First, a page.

Each month we reach out to journalists and media professionals to chat with them about their experiences in the industry. For our latest ‘Questions for Journalists’ we had the opportunity to interview Josh McConnell, the digital editor/producer for FP Tech Desk and a digital producer for Financial Post. He has more than 15 years of experience cover tech, business, music, gaming, and culture.
Technology & business journalist
If you could only write about one thing for the rest of your career, what would it be?
I feel like the answer to this question will change depending on the year I’m asked it. As a journalist, you’re often crossing over into different beats a little as needed, and you get to try telling different stories you might not normally tell. Even now I’m seeing different things I like to write about outside of my current beat. So it’s hard to decide definitively that there is one thing I would want to write about for the rest of my career, as things are always changing.
That said, the easy answer is technology and personal tech. Since I was a child, I’ve always had an interest in all things technology and being able to explain it to people in simpler terms. During high school and university I even worked at a Best Buy for nearly a decade, where I enjoyed breaking down technology for people. It’s satisfying.
Technology also spills over pretty easily into other areas. Of course, there is the business side and being able to tell the context of why a company might be introducing a particular product or feature, but really technology affects everything. I’ve told stories about technology in sports, music, municipal politics and many other industries.
So, really, by saying I’d like to write about technology for the rest of my life, it’s a bit of a cheat because it touches many areas and beats (and that will only continue to increase).
What are some common myths or misconceptions about journalists?
Sometimes I think people assume journalists always have some kind of hidden agenda, whether it be digging up conflict to make a story more interesting or that we’re trying some kind of sneak attack when people aren’t looking. Really, journalists just want know the story and pass along the information to readers, viewers and/or listeners. We don’t claim to be the experts, we’re just the messengers. Sometimes readers forget that. Or, if they are involved in the industry you cover, they always have their defences up around you in case they “slip” and say something they shouldn’t. Relax a little, we’re all just people doing our jobs.
Even good friends of mine that I’ve known for years who happen to work in an industry I cover or at a major company that isn’t necessarily in my beat frequently toss around “off the record” when we are out socially. Sure, if I hear something that could be a really interesting story, I might make a comment and say we should find a way to do something. But journalists are people, too. We aren’t out to get everyone and sometimes just want to take off the journalist hat and have a casual discussion where we ask questions out of personal interest, not digging for a story. My logic is unless we agree we are doing a formal interview for a story, casual conversations are off the record until we say otherwise. We all need downtime. If journalists have crossed that line with you before, then those journalists might want to reconsider how they carry themselves outside of work.
Finally, sometimes I think people — especially PR professionals — believe journalists have more time than we actually do. I do believe they know our time is limited, but I don’t think they realize just how little time in a day we have for surprises. The way journalism has gone in the past number of years, the industry needs to do more with less. All of us are wearing more hats at work than what you see on our business card and social media profiles. We’re often stretched very thin, working well beyond an average work day. So don’t be offended or take it personally if we don’t respond to you right away. Not only are our inboxes a disaster to begin with, but we’re often juggling and prioritizing many things at once and things simply fall through the cracks. Most of us are good people. Honest!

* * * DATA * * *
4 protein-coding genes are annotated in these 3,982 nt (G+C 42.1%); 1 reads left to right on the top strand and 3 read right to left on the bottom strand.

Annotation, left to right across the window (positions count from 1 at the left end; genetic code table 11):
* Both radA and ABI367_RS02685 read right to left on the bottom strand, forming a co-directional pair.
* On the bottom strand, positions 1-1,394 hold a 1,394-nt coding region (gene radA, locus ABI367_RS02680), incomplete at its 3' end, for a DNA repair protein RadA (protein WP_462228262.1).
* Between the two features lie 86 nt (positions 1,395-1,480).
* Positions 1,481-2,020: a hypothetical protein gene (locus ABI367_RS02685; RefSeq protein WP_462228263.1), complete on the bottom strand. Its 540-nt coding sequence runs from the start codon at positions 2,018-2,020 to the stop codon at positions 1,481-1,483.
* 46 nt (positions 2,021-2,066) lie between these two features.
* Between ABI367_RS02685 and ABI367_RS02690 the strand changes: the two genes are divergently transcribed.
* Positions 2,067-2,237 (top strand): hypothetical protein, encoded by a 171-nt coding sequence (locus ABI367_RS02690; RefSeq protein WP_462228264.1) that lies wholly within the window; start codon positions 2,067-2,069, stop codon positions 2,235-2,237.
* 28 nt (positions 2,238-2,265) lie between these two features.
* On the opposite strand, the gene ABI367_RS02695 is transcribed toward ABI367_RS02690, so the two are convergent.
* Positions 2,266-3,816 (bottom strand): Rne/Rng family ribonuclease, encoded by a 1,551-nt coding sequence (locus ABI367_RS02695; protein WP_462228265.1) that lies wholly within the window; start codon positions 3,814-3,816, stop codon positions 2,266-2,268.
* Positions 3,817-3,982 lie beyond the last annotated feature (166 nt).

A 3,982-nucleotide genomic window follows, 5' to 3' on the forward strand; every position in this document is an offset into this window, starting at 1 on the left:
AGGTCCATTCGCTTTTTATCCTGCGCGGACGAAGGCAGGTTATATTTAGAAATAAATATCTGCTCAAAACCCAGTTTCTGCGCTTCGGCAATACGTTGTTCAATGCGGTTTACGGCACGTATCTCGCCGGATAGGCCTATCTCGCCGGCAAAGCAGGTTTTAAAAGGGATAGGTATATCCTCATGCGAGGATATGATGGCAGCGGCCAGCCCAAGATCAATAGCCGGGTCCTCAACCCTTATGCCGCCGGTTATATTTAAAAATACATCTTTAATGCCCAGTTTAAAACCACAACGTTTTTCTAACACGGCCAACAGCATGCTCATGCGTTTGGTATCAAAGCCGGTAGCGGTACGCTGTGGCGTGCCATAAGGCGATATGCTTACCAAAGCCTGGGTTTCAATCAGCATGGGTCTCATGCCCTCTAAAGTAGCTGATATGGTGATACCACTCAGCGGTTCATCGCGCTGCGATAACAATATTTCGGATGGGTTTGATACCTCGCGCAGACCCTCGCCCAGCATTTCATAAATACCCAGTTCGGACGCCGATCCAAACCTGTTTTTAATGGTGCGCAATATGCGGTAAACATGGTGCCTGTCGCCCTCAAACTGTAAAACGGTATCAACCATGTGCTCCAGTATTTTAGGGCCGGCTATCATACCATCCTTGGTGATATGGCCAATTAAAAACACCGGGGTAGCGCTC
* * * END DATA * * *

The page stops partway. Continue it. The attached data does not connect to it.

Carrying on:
What advice do you have for PR professionals about working with journalists?
Again, a key thing is to realize how little time we have as journalists, just as a nature of the business. We aren’t being short or unresponsive out of rudeness or lack of interest, it usually is just a lack of time.
That said, how do you get noticed? For one thing, don’t copy and paste pitches. Even if you think it doesn’t look like you copy and pasted a pitch, and you found a trick to get around it, you probably didn’t. We can tell because we get them all the time. Those are often the first ones to get skipped and deleted.
Instead, take the time to do research on the reporter you want to reach out to. Quickly mention articles that he or she have written — and not just the headlines, prove you read it — and say why in that context you feel that journalist is the best one to tell the story. Because, again, we have very little time and when we agree to look at or write a story, that means many others fall to the wayside. So we need a compelling case presented to us, not just a copy and pasted message.
But, ultimately, just be conversational and have fun with us. We’re all just people doing our jobs. Personally, I like to joke around and have fun with PR professionals – but we know when to be serious and get work done. Be human with us. Show us some of your personality. It’s all about the balance, and it goes a long way with journalists. We’re often a fun bunch. Just look at us on Twitter. We can get pretty ridiculous (then again, maybe that’s just me).
Thank you for your great answers, Josh!
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